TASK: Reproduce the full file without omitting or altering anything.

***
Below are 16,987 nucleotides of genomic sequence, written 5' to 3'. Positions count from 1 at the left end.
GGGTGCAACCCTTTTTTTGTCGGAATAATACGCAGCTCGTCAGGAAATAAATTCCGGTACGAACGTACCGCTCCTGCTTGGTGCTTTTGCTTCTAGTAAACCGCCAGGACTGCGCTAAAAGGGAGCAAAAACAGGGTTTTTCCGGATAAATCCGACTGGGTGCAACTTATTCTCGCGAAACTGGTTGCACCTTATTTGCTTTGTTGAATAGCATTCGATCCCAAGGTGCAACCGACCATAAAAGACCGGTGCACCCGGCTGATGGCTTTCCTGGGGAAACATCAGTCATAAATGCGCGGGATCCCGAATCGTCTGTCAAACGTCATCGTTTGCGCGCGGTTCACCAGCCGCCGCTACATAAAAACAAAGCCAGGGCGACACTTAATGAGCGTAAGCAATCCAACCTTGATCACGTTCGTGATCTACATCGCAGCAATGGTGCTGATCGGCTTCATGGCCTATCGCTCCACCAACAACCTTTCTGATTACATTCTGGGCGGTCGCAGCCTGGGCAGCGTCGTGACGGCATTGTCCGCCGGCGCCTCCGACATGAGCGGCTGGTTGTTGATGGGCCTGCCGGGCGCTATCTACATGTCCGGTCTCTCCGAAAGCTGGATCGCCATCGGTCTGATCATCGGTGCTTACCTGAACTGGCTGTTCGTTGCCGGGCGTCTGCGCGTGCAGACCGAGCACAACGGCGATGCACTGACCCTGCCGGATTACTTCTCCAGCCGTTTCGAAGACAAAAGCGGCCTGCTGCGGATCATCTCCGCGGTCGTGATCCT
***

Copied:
Below are 16,987 nucleotides of genomic sequence, written 5' to 3'. Positions count from 1 at the left end.
GGGTGCAACCCTTTTTTTGTCGGAATAATACGCAGCTCGTCAGGAAATAAATTCCGGTACGAACGTACCGCTCCTGCTTGGTGCTTTTGCTTCTAGTAAACCGCCAGGACTGCGCTAAAAGGGAGCAAAAACAGGGTTTTTCCGGATAAATCCGACTGGGTGCAACTTATTCTCGCGAAACTGGTTGCACCTTATTTGCTTTGTTGAATAGCATTCGATCCCAAGGTGCAACCGACCATAAAAGACCGGTGCACCCGGCTGATGGCTTTCCTGGGGAAACATCAGTCATAAATGCGCGGGATCCCGAATCGTCTGTCAAACGTCATCGTTTGCGCGCGGTTCACCAGCCGCCGCTACATAAAAACAAAGCCAGGGCGACACTTAATGAGCGTAAGCAATCCAACCTTGATCACGTTCGTGATCTACATCGCAGCAATGGTGCTGATCGGCTTCATGGCCTATCGCTCCACCAACAACCTTTCTGATTACATTCTGGGCGGTCGCAGCCTGGGCAGCGTCGTGACGGCATTGTCCGCCGGCGCCTCCGACATGAGCGGCTGGTTGTTGATGGGCCTGCCGGGCGCTATCTACATGTCCGGTCTCTCCGAAAGCTGGATCGCCATCGGTCTGATCATCGGTGCTTACCTGAACTGGCTGTTCGTTGCCGGGCGTCTGCGCGTGCAGACCGAGCACAACGGCGATGCACTGACCCTGCCGGATTACTTCTCCAGCCGTTTCGAAGACAAAAGCGGCCTGCTGCGGATCATCTCCGCGGTCGTGATCCT